…demonstrate understanding of quantitative and qualitative research methods and of the evaluation and synthesis of research literature
Library and information professionals engage in research to evaluate programs and services, analyze circulation and collection data, manage and develop strategic plans, perform community and need-based outreach, and support evidentiary arguments when seeking funding and writing grant proposals. Depending on the purpose or goal of their research, librarians employ a variety of research methodologies and methods to collect and investigate data about users, technologies, and library programming and services.
There are two primary classifications of research: pure and applied. The pursuit of knowledge for knowledge’s sake is considered pure research. Applied research is classified as “knowledge sought and gained for some specific real-world purpose.” (Tom Peters, LIBR 285 lecture, June 9, 2011) Librarians typically perform applied research to effect, augment, or implement need-based changes to library collections, services or programs.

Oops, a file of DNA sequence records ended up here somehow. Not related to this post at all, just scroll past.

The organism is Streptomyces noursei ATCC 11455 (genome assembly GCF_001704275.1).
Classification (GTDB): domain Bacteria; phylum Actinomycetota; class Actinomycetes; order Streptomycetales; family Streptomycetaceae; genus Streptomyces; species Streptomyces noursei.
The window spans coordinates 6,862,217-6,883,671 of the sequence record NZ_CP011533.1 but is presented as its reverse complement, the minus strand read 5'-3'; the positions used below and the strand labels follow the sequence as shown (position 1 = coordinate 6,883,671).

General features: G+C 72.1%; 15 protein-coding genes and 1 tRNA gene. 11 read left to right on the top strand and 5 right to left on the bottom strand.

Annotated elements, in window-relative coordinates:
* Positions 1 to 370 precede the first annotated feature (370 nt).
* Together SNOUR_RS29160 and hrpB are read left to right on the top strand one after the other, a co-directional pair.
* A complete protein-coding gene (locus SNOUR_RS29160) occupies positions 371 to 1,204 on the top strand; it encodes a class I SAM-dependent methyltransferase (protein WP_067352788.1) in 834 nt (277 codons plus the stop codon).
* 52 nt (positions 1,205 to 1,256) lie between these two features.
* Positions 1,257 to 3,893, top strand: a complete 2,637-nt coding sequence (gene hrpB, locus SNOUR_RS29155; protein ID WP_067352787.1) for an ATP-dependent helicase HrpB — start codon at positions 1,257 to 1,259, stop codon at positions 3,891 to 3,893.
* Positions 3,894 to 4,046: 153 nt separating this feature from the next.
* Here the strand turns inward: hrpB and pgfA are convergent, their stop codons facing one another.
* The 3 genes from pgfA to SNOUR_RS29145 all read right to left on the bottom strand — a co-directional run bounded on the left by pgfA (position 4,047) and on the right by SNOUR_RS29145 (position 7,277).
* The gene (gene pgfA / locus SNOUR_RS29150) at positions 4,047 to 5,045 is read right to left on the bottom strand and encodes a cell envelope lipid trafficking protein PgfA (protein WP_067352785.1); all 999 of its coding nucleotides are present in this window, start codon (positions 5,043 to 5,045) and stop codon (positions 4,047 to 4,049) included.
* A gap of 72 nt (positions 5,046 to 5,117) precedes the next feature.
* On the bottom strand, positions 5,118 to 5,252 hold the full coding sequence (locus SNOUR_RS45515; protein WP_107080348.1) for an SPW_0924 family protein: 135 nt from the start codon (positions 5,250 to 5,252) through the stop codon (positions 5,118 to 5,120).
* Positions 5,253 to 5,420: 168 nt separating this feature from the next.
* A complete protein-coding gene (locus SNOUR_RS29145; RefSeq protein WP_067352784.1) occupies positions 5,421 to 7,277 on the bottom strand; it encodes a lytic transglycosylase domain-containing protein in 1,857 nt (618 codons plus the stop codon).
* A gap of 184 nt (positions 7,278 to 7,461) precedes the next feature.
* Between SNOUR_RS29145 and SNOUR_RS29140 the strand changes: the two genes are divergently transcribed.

Two branches of applied research used by librarians are primary and secondary research. Each research type can be utilized for various means. Primary research allows library and information professionals to directly “collect, generate, and interact with raw data.” (Tom Peters, LIBR 285 lecture, June 9, 2011) Examples of primary research include data sets of circulation or collection statistics, and census or community population data. Secondary research is the practice of engaging with primary research reports or articles. Examples of secondary research are literature reviews, annotated bibliographies, Pew Internet and American Life research proposals, and many other articles one might find in Library Journal or a LIS research database.